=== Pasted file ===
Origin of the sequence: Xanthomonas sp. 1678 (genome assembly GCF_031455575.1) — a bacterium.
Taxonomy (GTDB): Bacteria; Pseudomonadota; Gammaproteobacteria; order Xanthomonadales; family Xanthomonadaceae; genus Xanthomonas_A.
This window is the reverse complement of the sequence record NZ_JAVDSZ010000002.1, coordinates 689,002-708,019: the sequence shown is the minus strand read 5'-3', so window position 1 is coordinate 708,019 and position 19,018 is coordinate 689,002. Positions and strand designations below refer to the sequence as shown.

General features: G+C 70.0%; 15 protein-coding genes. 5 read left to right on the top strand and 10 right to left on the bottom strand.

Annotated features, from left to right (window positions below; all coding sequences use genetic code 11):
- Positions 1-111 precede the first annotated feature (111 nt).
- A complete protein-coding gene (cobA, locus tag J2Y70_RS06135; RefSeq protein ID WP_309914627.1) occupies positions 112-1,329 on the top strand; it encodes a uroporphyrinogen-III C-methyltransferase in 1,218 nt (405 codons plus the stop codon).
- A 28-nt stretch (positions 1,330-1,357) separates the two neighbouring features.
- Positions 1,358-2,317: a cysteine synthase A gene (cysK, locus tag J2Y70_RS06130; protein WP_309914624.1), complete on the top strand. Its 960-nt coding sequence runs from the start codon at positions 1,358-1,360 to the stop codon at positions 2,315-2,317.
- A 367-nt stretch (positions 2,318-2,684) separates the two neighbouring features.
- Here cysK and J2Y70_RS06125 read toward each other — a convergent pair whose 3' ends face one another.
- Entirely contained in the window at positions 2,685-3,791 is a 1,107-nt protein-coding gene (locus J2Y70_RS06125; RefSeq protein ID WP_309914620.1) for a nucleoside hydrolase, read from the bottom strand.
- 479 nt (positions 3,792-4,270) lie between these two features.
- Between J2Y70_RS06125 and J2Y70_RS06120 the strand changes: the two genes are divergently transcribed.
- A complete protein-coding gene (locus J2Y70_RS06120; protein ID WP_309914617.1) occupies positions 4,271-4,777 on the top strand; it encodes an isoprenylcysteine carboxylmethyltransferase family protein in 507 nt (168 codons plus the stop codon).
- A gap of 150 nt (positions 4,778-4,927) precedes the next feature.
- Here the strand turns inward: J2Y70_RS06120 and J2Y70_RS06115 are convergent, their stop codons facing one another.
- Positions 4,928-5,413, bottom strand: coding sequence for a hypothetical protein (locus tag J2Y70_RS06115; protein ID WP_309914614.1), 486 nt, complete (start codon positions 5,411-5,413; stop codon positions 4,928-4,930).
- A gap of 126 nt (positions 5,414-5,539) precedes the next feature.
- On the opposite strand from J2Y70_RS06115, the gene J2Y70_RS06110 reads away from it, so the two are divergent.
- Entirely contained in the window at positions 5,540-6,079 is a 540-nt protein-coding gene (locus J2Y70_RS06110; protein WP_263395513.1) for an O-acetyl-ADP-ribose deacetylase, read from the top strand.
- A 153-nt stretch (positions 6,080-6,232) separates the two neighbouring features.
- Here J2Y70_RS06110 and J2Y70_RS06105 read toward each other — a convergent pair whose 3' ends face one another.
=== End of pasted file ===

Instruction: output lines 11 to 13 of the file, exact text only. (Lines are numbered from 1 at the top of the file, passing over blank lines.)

- Here cysK and J2Y70_RS06125 read toward each other — a convergent pair whose 3' ends face one another.
- Entirely contained in the window at positions 2,685-3,791 is a 1,107-nt protein-coding gene (locus J2Y70_RS06125; RefSeq protein ID WP_309914620.1) for a nucleoside hydrolase, read from the bottom strand.
- 479 nt (positions 3,792-4,270) lie between these two features.